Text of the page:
Impact of the “Urban Exodus” due to COVID-19

September 21, 2020

The COVID-19 virus continues to influence every aspect of American lives from endangering the health of our family and friends to changing our leisure activities and the way we work. The disproportionate effect of the virus on cities like New York led some pundits to declare the death of cities and the rebirth of desirability of suburbs. But while the numbers offer some evidence of an urban exodus, not all researchers are certain that this phenomenon will be permanent.

Migration patterns before and during the pandemic

While the pandemic accelerated many lifestyle decisions, large cities were already beginning to see slower growth and, in some cases, population losses during the last half of the previous decade, according to research by William H. Frey, a senior fellow of the Brookings Institution. New York, Los Angeles, Chicago and Miami faced the biggest population losses between 2015 and 2019 and growth rates slowed in numerous other cities during those years, including Washington, D.C., Philadelphia and Boston. The migration from cities to smaller cities and suburbs is tied to affordability issues, with younger people looking to move places such as Tucson, Ariz., Raleigh, N.C. and Columbus, Ohio for a lower cost of living.

But Frey points out that 56 percent of U.S. residents live in major metropolitan areas and he isn't convinced, even with more people leaving cities, that this migration away from urban areas will necessarily continue. Recessions generally mean people move less often, and, after recessions, large metropolitan areas tend to gain ground, Frey wrote in his report.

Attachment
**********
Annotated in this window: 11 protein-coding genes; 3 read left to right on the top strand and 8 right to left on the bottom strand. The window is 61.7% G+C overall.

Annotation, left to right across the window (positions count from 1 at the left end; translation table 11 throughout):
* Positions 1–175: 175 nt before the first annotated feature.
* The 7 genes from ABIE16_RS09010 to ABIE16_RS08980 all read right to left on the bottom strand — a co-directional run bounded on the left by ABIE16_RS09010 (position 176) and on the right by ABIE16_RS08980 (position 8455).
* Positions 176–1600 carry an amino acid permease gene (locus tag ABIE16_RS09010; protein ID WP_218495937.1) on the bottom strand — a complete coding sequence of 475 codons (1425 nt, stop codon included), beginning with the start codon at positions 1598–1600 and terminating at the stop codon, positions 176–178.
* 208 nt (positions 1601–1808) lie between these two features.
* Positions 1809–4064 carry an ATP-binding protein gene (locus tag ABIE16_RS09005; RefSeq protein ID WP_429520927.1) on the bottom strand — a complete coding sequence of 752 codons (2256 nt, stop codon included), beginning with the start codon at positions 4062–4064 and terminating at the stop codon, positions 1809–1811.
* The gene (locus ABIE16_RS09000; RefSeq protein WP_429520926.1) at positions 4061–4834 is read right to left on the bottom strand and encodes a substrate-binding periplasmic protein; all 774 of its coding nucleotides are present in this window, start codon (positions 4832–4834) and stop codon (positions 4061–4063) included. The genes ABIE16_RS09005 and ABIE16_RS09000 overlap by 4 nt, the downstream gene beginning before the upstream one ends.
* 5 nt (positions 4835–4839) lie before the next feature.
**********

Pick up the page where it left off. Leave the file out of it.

While all the data isn't in yet on the pandemic's impact on renters relocating, Apartment List's Migration Report, which covered searches from January 1 through April 15, found that the number of renters looking to move followed a similar pattern to pre-pandemic searches. In addition, there was a dip during those months in renters searching outside their current location, which may reflect economic uncertainty, according to Chris Salviati, Apartment List's housing economist. The Migration Report found a slight uptick from 27% to 29% among New York City renters searching for an apartment outside the city, but there was also an increase in the number of people looking to move from another metro into New York (up from 20% to 26%).

The pattern of renters looking to move into or out of a metro area was relatively stable in most cities, with Chicago standing out as a city that may see a declining number of renters since more tenants were looking to leave the area and the number of renters searching to move into the city from out of town dropped.

More recent data from who booked a move online through HireAHelper found that between January and June, 80% more people moved out of San Francisco and New York than moved into those cities. Los Angeles had 70% more people move out than move in and Miami had 53% more people move out than move to that city.

Why smaller cities and suburbs are gaining ground